SOME TRIGONAL MINERALS
SAPPHIRE
ANKERITE
RUBY
STURMANITE
MAGNESITE
PYRARGYRITE
RHODOCHROSITE
HEMATITE
CINNABAR
ELBAITE

The trigonal system is sometimes included in the
hexagonal system as a division, called the rhombohedral division with the other hexagonal classes grouped into the hexagonal division.
However, the difference between the two divisions is large enough to merit dividing the two into two distinctive systems, albeit acknowledging their close similarities.
The hexagonal system has as its defining characteristic a six fold rotational axis or a six fold rotoinversion axis.
The trigonal system likewise has a three fold rotational axis or a three fold rotoinversion axis.
Although the six fold rotoinversion axis produces a trigonal looking crystal, that symmetry is produced by the six fold symmetry operation.
Also the classes of the trigonal system frequently use forms "belonging" to the hexagonal system.
But this kind of borrowing is allowed as
orthorhombic classes "borrow" domes, sphenoids and pinacoids from the monoclinic system.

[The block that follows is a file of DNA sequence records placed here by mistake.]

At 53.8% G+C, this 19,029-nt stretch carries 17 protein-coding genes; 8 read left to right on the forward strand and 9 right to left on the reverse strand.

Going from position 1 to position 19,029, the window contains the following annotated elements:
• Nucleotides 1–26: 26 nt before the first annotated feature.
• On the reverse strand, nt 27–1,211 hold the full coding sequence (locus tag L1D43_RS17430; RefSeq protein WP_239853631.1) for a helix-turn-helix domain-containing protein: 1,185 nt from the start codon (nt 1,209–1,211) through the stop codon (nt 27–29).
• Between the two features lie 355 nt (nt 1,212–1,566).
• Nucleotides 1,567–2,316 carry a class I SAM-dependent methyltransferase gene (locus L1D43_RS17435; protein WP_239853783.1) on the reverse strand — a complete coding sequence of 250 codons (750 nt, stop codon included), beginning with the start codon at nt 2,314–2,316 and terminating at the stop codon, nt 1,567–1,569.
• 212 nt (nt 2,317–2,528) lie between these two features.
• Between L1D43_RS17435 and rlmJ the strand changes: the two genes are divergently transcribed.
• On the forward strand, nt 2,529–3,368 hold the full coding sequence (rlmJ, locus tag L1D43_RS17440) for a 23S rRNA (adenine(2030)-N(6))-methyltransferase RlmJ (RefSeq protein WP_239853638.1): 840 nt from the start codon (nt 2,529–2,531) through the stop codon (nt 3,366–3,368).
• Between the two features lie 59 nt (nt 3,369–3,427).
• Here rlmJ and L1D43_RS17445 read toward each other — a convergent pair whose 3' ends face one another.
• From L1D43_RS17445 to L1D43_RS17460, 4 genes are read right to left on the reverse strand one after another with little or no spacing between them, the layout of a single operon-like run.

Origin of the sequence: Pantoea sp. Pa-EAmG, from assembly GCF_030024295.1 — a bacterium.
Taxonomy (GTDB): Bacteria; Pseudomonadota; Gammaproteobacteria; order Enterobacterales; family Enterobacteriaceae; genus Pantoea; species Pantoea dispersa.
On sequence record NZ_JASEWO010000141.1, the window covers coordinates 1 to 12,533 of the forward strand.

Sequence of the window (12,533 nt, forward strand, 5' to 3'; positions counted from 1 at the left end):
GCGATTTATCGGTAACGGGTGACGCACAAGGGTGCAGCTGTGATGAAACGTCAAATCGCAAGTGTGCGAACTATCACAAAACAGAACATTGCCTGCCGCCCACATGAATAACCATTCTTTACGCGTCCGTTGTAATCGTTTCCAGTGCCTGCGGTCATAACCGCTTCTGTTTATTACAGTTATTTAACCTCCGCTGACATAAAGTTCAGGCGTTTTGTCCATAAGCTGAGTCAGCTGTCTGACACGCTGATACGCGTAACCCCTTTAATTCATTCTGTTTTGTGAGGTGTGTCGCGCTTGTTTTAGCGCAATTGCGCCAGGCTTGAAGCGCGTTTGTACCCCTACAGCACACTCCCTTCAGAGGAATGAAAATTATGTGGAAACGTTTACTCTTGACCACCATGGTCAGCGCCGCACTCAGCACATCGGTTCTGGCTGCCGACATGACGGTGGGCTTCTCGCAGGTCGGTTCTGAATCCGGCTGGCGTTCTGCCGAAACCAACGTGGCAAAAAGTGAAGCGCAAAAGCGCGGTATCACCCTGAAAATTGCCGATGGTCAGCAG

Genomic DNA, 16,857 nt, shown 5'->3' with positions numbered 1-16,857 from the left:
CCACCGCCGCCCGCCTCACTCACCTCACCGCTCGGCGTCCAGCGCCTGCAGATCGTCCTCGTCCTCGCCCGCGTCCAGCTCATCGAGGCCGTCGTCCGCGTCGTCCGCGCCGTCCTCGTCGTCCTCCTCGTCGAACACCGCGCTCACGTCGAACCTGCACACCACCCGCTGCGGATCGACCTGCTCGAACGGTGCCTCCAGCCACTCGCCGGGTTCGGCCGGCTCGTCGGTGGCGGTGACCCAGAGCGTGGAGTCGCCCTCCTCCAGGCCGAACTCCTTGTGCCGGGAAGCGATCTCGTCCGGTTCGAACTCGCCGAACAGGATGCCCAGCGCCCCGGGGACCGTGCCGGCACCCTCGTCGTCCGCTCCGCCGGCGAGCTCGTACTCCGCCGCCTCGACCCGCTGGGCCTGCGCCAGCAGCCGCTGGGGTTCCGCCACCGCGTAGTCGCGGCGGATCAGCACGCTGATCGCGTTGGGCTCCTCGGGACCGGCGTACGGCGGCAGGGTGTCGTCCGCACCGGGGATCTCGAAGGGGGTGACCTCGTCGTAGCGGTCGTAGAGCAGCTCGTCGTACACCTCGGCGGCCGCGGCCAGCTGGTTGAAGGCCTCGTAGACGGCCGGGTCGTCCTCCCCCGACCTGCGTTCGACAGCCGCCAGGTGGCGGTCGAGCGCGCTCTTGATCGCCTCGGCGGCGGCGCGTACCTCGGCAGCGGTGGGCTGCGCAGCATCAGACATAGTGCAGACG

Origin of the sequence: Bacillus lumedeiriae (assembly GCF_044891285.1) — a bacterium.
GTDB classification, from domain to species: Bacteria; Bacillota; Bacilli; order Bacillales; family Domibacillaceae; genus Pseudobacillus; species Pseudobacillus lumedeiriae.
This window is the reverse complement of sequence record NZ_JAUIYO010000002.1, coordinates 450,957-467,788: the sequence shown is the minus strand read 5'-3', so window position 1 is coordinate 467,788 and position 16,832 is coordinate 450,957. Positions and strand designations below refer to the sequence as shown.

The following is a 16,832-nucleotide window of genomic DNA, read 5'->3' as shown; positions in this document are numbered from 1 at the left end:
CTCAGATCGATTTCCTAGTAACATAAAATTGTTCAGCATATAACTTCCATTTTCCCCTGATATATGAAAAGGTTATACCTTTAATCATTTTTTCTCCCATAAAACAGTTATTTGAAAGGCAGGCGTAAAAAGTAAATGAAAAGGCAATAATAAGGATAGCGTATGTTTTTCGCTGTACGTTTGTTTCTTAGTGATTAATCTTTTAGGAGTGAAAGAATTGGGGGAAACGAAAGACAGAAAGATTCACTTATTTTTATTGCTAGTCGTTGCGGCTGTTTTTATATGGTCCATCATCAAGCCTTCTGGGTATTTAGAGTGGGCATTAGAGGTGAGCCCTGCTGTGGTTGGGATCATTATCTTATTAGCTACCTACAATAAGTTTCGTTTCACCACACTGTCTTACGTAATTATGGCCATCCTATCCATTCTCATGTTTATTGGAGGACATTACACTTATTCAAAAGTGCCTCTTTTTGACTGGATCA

The hexagonal and trigonal systems are unlike any of the other systems in terms of crystallographic axes.
While the other systems use three crystallographic axes, the hexagonal and trigonal systems use four axes.
The major or principle three fold or six fold axis is, of course, one of the axes.
The other three axes lie in a plane perpendicular to the principle axis.
Modern crystallographers actually ignore one of these axes and use only two of the perpendicular axes to define the crystallography of this system, see the discussion of of this matter in the
hexagonal system.
The three perpendicular axes are symmetrically spread out with 120 degrees between the positive ends of each axis.